Why Social Media Companies Aren’t Liable for Abuse on Their Platforms
Of everything I’ve written--and I’ve covered some pretty heavy, controversial topics--I don’t think I’ve ever gotten as much blowback as when I advocated the amendment or repeal of Section 230 of the Communications Decency Act.
For most people Section 230, sometimes called the Good Samaritan Clause, is an obscure piece of legislation, but for those of us who live much of our personal or professional lives online it’s one of the most significant laws on the books. Nearly every problem we have with finding solutions to online abuse can be traced back to this law or to the spirit that lies behind it.
Section 230 of the CDA is, essentially, a declaration of neutrality for platforms. It states that if a company does not actively participate in the creation of content--if all it does is provide a venue for someone to express themselves--then the company is not liable for that content. It doesn’t matter how actionable that content is--how clearly a given utterance constitutes libel, or harassment, or incitement to violence. You can sue the person who said it, if you can track them down, but the service provider--Facebook, or Twitter, or YouTube--bears no responsibility and has no duty to compensate the victims or to take anything down.
It’s pretty easy to see how that fact, by itself, makes abusive online behavior a nearly unsolvable problem. Tracking down and de-anonymizing individual abusers is difficult work, it’s likely to be unrewarding for any lawyer who takes on a case, it’s low priority for law enforcement. The very nature of crowdsourced harassment--thousands of people piling on a single person, each one contributing a snowflake to the avalanche of abuse--makes taking action against individuals a Sisphyean task.
We aren’t talking about edge cases here: We’re talking about cases of clear-cut widespread defamation that directly harmed people’s businesses and possibly put their safety in danger, from the libel campaign to smear Kenneth Zeran as a domestic terrorist in Zeran v. AOL, the case that defined the concept of Section 230 protection, to the long defamation career of notorious troll Joshua Goldberg, who was only caught because he made the mistake of impersonating an Islamic terrorist--one of the few groups our government actively spends resources looking for.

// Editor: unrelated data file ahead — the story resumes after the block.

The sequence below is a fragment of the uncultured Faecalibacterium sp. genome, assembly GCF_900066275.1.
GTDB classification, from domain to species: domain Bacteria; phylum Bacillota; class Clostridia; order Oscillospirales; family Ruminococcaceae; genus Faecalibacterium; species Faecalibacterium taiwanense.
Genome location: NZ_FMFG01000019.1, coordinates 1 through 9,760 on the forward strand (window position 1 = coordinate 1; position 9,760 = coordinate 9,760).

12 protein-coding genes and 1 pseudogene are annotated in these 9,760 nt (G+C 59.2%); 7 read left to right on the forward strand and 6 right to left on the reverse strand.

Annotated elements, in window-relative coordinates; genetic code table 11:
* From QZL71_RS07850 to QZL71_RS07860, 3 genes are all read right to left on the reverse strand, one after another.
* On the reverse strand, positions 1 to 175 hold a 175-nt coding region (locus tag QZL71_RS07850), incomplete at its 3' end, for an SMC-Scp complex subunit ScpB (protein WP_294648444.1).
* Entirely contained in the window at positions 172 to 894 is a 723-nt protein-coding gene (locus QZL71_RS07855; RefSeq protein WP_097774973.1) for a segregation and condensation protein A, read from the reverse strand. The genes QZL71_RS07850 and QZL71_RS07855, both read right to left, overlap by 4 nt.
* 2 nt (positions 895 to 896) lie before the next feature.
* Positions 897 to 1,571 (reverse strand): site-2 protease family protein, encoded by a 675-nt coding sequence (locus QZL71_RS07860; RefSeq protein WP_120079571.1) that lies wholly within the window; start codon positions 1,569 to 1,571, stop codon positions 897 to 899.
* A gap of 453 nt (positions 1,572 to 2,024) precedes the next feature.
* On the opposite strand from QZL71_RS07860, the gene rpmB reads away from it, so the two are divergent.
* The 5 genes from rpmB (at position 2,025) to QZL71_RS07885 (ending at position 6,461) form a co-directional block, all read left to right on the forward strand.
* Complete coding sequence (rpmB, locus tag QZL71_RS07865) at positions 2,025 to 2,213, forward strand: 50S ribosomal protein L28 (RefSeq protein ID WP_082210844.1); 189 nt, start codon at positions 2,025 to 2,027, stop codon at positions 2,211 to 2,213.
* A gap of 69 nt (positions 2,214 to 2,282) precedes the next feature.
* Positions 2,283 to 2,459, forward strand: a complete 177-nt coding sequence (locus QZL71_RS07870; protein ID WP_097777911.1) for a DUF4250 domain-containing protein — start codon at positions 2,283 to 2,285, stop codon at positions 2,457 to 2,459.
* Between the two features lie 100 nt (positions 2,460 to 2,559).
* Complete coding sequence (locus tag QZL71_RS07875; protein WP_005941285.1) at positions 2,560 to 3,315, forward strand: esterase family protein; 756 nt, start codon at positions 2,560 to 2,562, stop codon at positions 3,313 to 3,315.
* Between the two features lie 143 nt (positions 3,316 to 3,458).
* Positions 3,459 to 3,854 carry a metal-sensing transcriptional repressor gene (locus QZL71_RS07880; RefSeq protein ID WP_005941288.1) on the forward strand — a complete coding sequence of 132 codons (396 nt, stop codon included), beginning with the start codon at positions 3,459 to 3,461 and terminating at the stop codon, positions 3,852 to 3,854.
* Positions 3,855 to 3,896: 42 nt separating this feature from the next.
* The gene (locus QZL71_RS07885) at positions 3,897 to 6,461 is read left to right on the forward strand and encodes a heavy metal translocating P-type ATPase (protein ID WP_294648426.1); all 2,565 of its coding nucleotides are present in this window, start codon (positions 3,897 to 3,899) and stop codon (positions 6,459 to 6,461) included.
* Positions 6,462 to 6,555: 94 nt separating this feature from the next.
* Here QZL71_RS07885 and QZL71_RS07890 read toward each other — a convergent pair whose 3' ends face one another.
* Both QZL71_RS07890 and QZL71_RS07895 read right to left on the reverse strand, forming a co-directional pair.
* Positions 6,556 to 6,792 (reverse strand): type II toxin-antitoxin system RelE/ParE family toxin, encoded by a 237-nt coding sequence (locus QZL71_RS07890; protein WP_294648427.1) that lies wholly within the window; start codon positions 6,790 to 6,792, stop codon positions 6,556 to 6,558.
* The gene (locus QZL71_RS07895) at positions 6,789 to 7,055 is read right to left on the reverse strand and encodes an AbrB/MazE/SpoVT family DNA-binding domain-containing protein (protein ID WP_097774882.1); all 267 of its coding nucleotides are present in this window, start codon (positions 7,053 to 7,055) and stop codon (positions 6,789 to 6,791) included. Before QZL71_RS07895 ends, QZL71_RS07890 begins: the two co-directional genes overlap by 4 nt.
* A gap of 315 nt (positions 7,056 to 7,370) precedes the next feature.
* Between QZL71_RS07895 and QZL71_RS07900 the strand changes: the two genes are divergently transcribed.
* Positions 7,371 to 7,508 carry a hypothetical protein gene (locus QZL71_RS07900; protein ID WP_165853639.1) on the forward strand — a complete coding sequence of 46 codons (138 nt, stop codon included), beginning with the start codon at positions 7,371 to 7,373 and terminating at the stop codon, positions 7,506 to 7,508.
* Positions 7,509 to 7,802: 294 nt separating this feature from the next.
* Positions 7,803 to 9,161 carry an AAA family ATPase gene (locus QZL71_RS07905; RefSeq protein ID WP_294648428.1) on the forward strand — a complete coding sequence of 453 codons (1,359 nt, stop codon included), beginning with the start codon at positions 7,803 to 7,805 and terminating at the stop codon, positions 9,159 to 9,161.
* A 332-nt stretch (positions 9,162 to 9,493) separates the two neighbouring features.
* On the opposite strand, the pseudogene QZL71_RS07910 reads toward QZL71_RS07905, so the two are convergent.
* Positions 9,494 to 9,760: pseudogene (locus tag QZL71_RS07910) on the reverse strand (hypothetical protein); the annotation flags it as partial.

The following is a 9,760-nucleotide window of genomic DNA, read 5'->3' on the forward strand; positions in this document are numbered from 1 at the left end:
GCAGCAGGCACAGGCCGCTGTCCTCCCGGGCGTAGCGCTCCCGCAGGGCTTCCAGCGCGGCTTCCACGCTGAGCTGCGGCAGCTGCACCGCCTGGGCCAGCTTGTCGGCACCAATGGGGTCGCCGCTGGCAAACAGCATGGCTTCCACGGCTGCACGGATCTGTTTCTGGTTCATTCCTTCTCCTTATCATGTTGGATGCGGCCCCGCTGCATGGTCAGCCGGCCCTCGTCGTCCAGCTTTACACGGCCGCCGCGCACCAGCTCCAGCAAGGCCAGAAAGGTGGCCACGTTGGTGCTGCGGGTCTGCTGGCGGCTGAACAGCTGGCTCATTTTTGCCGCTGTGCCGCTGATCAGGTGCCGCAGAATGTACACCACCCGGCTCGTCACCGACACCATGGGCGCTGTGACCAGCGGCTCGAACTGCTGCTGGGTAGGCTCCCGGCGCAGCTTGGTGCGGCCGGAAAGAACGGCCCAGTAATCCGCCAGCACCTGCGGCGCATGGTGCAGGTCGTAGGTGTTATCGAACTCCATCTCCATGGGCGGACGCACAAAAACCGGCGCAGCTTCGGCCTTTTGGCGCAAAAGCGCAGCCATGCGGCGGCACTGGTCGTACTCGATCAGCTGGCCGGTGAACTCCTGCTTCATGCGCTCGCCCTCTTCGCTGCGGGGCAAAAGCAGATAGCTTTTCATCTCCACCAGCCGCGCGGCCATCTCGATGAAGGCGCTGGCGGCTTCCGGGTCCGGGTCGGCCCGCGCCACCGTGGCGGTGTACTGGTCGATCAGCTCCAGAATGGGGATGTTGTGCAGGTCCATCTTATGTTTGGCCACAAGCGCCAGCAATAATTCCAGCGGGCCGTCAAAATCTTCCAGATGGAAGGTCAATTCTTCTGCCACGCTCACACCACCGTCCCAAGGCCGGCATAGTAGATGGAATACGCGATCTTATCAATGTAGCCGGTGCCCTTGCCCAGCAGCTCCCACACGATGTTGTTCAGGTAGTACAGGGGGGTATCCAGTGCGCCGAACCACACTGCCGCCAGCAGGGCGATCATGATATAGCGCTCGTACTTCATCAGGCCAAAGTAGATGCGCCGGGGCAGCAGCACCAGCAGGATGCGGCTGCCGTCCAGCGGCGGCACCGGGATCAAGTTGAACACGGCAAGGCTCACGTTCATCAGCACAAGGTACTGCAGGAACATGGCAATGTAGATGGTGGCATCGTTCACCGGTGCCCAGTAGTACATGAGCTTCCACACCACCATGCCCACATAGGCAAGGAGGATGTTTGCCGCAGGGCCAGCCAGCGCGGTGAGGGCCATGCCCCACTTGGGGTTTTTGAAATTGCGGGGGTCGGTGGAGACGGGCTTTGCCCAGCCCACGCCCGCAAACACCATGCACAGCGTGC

The very nature of crowdsourced harassment makes taking action against individuals a Sisphyean task.
The argument is always the same--yes, terrible things happen online, and yes, Section 230 makes platforms’ responsibility to keep those things from happening entirely voluntary, but that’s the price of freedom. The clear lines we can draw connecting the profits made by social media companies from generating as much activity and “engagement” as possible and how those design choices feed into abusive behavior--that’s the price of having social media companies in the first place.
In this Section 230 of the CDA resembles nothing so much as the 2005 Protection of Lawful Commerce in Arms Act, a law much welcomed by gun manufacturers that the normally-stalwart progressive Bernie Sanders is now coming under fire for supporting. The PLCAA absolves gun manufacturers from any and all legal responsibility for the deaths and injuries caused by their product. Gun manufacturers have no incentive to try to limit the number of guns on the street or take measures to prevent their being sold to criminals. In fact, they have an incentive to do the opposite--an environment in which gun violence is common and the only realistic response available to people at risk of being shot is to buy their own gun to protect themselves is, for the gun sellers, ideal.
Such is the price of the Second Amendment and our freedom to bear arms. Note that we’re not even talking about making gun manufacturers pay full restitution for every single unnecessary death caused by firearms, though for those of us who lack a religious devotion to the Second Amendment we might ask why that’s so unreasonable.